A child trapped in a crashed car in need of emergency help had to wait nearly 12 minutes for a medic when the closest one was just three minutes away.
A central Ohio fire chief said that he blames a break-down in communication for the lengthy response time.
On Dec. 30, Columbus Division of Police officials called Washington Township fire officials asking for a township medic vehicle to respond to a crash at Sawmill and Hard roads.
According to the radio transmission, Washington Township officials said that they do not loan Columbus medics but could send a fire engine instead.
Washington Township Fire Chief Allan Woo said that his department does not swap medics with the Columbus Division of Fire, because the City of Columbus bills patients for EMS services and Washington Township does not.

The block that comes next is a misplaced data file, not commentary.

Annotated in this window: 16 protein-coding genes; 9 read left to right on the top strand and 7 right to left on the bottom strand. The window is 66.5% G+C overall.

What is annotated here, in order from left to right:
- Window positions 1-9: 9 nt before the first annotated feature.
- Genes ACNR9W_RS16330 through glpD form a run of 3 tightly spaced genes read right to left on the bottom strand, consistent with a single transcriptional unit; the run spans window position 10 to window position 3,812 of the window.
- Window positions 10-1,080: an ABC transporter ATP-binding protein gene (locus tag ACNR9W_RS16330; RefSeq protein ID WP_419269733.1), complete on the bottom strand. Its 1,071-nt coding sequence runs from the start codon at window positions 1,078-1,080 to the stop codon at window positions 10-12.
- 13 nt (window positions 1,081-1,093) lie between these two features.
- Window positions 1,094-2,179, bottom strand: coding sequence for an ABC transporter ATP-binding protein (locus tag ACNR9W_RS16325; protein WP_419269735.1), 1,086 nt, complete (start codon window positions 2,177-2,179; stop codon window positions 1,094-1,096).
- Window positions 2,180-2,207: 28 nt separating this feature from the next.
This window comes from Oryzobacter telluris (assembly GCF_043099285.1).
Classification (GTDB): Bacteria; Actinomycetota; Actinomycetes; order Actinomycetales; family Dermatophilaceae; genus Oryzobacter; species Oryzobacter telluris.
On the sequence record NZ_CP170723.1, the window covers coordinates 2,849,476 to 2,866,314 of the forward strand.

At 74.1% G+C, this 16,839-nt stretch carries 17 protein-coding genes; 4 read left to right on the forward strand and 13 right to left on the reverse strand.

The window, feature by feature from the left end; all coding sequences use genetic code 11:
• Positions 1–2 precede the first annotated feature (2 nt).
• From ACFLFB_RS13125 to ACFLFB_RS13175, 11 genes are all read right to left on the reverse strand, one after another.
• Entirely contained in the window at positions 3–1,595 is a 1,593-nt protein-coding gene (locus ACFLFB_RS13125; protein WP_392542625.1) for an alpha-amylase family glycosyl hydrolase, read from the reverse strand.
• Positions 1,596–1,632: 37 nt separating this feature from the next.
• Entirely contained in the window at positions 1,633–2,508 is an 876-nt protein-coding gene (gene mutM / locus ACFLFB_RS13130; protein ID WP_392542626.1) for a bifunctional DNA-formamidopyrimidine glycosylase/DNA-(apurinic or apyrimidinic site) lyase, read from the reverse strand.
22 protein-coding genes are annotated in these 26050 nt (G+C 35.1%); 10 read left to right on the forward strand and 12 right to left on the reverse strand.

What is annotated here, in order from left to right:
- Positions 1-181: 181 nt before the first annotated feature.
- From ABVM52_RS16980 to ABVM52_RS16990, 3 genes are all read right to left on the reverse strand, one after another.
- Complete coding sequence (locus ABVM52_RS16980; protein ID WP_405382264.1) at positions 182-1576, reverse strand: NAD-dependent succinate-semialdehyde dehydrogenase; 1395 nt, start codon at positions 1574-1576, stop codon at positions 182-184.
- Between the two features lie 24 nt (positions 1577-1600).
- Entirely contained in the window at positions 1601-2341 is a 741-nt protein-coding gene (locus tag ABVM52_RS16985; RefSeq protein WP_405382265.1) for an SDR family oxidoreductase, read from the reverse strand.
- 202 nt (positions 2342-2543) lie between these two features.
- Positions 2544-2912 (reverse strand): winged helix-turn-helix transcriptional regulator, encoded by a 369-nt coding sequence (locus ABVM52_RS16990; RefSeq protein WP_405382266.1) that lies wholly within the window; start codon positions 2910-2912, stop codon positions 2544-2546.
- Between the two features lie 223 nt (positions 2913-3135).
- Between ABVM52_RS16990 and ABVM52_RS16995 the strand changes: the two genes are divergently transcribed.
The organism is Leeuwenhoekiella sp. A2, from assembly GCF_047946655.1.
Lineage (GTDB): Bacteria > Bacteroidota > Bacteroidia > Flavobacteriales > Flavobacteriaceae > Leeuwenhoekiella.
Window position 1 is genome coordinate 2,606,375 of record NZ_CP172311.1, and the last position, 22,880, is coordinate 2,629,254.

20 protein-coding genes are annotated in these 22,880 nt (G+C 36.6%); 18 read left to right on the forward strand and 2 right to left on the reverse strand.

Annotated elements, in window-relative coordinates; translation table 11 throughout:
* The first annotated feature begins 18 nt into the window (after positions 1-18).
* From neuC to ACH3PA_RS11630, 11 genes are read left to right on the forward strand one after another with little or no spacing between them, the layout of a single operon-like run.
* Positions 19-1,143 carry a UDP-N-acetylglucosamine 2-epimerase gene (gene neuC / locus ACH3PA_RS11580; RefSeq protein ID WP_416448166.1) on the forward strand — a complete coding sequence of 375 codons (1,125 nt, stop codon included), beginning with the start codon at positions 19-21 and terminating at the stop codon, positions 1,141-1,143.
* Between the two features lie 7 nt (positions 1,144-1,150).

“It was a communication break-down,” Woo said. “If we should need help, and we would call the City of Columbus, they would come in and bill our residents. We felt that was unfair.”
Woo said that his department never would refuse to respond to a critical or life-threatening injury, though.
“It was never communicated to us that there was a critical patient needing transport,” Woo said. “They requested a medic for an accident at Sawmill and Hard roads.”
Deputy Chief Karry Ellis with the Columbus Division of Fire said that his first responders asking for help should not have to give an explanation.
He said that his department never withholds resources.
Woo said that in the past two years, medics have taken 15 runs in the City of Columbus for critical or life-threatening incidents, including delivering a baby and an attempted suicide.
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